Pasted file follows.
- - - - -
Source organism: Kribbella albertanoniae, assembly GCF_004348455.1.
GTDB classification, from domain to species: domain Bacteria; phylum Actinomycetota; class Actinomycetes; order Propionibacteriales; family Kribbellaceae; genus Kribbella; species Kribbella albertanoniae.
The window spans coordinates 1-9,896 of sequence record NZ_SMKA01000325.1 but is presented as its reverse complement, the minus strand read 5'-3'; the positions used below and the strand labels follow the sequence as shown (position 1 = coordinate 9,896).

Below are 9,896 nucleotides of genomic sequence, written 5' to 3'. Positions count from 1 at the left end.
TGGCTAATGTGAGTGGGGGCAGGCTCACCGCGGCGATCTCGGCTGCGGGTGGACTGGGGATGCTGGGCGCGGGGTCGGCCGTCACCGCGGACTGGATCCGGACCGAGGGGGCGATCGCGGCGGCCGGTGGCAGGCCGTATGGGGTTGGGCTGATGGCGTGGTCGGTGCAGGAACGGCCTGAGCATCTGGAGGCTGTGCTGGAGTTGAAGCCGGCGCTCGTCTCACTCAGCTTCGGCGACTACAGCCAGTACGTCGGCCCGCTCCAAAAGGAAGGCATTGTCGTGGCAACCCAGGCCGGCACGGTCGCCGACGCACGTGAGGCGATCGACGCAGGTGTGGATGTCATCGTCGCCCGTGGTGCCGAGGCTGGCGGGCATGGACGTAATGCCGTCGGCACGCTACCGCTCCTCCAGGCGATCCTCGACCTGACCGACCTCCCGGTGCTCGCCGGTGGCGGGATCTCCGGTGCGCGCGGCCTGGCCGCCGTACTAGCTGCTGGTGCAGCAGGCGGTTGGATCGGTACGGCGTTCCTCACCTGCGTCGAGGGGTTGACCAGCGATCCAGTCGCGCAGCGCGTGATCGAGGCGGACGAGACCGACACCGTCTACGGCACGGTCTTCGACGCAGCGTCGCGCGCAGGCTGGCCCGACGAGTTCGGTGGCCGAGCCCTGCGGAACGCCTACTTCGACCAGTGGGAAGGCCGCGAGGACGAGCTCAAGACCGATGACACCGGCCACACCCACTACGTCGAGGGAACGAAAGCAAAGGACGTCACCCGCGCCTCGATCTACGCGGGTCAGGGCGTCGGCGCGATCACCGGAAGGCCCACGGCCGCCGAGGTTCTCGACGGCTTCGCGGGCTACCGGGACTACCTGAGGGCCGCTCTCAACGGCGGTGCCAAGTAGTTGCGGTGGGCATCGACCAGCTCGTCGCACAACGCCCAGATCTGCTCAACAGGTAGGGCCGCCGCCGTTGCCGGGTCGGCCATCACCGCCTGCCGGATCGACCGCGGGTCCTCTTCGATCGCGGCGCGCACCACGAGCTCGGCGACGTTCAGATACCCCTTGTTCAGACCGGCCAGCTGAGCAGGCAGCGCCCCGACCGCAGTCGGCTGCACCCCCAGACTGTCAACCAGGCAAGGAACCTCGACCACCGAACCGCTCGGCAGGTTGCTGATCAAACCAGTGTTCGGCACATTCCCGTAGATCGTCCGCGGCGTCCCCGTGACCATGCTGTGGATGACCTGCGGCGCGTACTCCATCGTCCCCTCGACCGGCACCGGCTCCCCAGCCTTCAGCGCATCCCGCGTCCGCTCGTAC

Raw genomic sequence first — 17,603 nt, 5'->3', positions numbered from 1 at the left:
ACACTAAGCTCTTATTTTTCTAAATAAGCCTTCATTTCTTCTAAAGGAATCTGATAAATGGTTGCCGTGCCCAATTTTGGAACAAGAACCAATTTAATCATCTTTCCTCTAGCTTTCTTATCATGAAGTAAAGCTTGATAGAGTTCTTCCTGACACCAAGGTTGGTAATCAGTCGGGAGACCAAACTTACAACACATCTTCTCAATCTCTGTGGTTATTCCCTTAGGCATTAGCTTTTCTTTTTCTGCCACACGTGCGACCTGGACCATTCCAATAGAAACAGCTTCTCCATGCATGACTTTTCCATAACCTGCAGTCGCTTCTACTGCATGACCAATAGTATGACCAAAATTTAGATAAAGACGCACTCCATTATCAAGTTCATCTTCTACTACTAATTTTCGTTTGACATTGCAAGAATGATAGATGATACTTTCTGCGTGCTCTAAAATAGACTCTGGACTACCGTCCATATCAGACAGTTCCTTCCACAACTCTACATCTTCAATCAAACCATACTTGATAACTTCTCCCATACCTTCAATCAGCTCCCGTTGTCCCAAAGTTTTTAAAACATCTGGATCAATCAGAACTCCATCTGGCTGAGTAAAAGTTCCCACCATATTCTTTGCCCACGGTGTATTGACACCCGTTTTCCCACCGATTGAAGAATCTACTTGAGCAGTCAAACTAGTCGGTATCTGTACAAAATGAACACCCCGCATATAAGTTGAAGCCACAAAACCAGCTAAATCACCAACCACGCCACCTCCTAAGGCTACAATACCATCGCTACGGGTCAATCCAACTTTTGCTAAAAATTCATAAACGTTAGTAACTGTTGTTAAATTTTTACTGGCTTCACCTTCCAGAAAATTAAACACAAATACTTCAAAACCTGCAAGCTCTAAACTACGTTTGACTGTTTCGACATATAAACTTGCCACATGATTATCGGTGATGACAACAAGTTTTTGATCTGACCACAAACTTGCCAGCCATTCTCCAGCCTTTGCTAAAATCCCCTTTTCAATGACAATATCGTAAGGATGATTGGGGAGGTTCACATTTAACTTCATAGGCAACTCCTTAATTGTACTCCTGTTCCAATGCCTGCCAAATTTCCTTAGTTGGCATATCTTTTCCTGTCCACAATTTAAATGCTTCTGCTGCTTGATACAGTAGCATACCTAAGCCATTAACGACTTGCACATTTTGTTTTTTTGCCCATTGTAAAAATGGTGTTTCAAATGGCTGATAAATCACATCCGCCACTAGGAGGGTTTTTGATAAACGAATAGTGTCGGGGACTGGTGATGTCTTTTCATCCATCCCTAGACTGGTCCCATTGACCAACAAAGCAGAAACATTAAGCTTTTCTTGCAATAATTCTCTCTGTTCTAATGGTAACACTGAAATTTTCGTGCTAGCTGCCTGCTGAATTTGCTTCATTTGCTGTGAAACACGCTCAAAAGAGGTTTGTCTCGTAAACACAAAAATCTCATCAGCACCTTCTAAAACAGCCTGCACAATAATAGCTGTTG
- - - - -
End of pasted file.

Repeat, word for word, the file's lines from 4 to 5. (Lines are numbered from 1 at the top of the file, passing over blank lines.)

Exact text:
Below are 9,896 nucleotides of genomic sequence, written 5' to 3'. Positions count from 1 at the left end.
TGGCTAATGTGAGTGGGGGCAGGCTCACCGCGGCGATCTCGGCTGCGGGTGGACTGGGGATGCTGGGCGCGGGGTCGGCCGTCACCGCGGACTGGATCCGGACCGAGGGGGCGATCGCGGCGGCCGGTGGCAGGCCGTATGGGGTTGGGCTGATGGCGTGGTCGGTGCAGGAACGGCCTGAGCATCTGGAGGCTGTGCTGGAGTTGAAGCCGGCGCTCGTCTCACTCAGCTTCGGCGACTACAGCCAGTACGTCGGCCCGCTCCAAAAGGAAGGCATTGTCGTGGCAACCCAGGCCGGCACGGTCGCCGACGCACGTGAGGCGATCGACGCAGGTGTGGATGTCATCGTCGCCCGTGGTGCCGAGGCTGGCGGGCATGGACGTAATGCCGTCGGCACGCTACCGCTCCTCCAGGCGATCCTCGACCTGACCGACCTCCCGGTGCTCGCCGGTGGCGGGATCTCCGGTGCGCGCGGCCTGGCCGCCGTACTAGCTGCTGGTGCAGCAGGCGGTTGGATCGGTACGGCGTTCCTCACCTGCGTCGAGGGGTTGACCAGCGATCCAGTCGCGCAGCGCGTGATCGAGGCGGACGAGACCGACACCGTCTACGGCACGGTCTTCGACGCAGCGTCGCGCGCAGGCTGGCCCGACGAGTTCGGTGGCCGAGCCCTGCGGAACGCCTACTTCGACCAGTGGGAAGGCCGCGAGGACGAGCTCAAGACCGATGACACCGGCCACACCCACTACGTCGAGGGAACGAAAGCAAAGGACGTCACCCGCGCCTCGATCTACGCGGGTCAGGGCGTCGGCGCGATCACCGGAAGGCCCACGGCCGCCGAGGTTCTCGACGGCTTCGCGGGCTACCGGGACTACCTGAGGGCCGCTCTCAACGGCGGTGCCAAGTAGTTGCGGTGGGCATCGACCAGCTCGTCGCACAACGCCCAGATCTGCTCAACAGGTAGGGCCGCCGCCGTTGCCGGGTCGGCCATCACCGCCTGCCGGATCGACCGCGGGTCCTCTTCGATCGCGGCGCGCACCACGAGCTCGGCGACGTTCAGATACCCCTTGTTCAGACCGGCCAGCTGAGCAGGCAGCGCCCCGACCGCAGTCGGCTGCACCCCCAGACTGTCAACCAGGCAAGGAACCTCGACCACCGAACCGCTCGGCAGGTTGCTGATCAAACCAGTGTTCGGCACATTCCCGTAGATCGTCCGCGGCGTCCCCGTGACCATGCTGTGGATGACCTGCGGCGCGTACTCCATCGTCCCCTCGACCGGCACCGGCTCCCCAGCCTTCAGCGCATCCCGCGTCCGCTCGTAC